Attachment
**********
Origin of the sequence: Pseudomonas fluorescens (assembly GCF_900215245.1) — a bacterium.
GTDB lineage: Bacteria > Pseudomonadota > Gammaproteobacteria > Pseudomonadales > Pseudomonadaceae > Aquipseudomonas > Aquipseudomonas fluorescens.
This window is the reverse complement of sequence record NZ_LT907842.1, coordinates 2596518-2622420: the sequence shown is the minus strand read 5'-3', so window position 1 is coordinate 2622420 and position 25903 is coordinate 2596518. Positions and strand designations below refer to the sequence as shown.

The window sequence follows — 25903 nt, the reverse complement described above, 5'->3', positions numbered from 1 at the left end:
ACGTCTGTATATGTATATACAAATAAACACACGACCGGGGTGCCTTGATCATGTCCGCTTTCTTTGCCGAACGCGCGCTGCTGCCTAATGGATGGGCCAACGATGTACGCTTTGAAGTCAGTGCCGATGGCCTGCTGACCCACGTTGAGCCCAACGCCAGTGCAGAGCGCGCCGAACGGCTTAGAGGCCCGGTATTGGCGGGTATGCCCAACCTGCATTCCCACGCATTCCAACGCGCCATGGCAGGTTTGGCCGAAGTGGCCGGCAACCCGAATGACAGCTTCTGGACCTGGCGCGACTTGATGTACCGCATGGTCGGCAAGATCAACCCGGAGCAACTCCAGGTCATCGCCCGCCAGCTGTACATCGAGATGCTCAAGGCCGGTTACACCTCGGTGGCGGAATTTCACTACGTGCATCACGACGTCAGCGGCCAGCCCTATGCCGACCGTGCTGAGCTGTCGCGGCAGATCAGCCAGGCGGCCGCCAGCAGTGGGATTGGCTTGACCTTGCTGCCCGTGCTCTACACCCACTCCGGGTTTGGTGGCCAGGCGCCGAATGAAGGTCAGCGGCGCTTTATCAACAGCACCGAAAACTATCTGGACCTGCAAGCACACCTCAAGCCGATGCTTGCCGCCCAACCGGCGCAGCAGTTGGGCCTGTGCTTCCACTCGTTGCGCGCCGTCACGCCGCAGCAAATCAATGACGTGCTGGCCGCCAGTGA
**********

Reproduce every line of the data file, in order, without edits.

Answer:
Origin of the sequence: Pseudomonas fluorescens (assembly GCF_900215245.1) — a bacterium.
GTDB lineage: Bacteria > Pseudomonadota > Gammaproteobacteria > Pseudomonadales > Pseudomonadaceae > Aquipseudomonas > Aquipseudomonas fluorescens.
This window is the reverse complement of sequence record NZ_LT907842.1, coordinates 2596518-2622420: the sequence shown is the minus strand read 5'-3', so window position 1 is coordinate 2622420 and position 25903 is coordinate 2596518. Positions and strand designations below refer to the sequence as shown.

The window sequence follows — 25903 nt, the reverse complement described above, 5'->3', positions numbered from 1 at the left end:
ACGTCTGTATATGTATATACAAATAAACACACGACCGGGGTGCCTTGATCATGTCCGCTTTCTTTGCCGAACGCGCGCTGCTGCCTAATGGATGGGCCAACGATGTACGCTTTGAAGTCAGTGCCGATGGCCTGCTGACCCACGTTGAGCCCAACGCCAGTGCAGAGCGCGCCGAACGGCTTAGAGGCCCGGTATTGGCGGGTATGCCCAACCTGCATTCCCACGCATTCCAACGCGCCATGGCAGGTTTGGCCGAAGTGGCCGGCAACCCGAATGACAGCTTCTGGACCTGGCGCGACTTGATGTACCGCATGGTCGGCAAGATCAACCCGGAGCAACTCCAGGTCATCGCCCGCCAGCTGTACATCGAGATGCTCAAGGCCGGTTACACCTCGGTGGCGGAATTTCACTACGTGCATCACGACGTCAGCGGCCAGCCCTATGCCGACCGTGCTGAGCTGTCGCGGCAGATCAGCCAGGCGGCCGCCAGCAGTGGGATTGGCTTGACCTTGCTGCCCGTGCTCTACACCCACTCCGGGTTTGGTGGCCAGGCGCCGAATGAAGGTCAGCGGCGCTTTATCAACAGCACCGAAAACTATCTGGACCTGCAAGCACACCTCAAGCCGATGCTTGCCGCCCAACCGGCGCAGCAGTTGGGCCTGTGCTTCCACTCGTTGCGCGCCGTCACGCCGCAGCAAATCAATGACGTGCTGGCCGCCAGTGA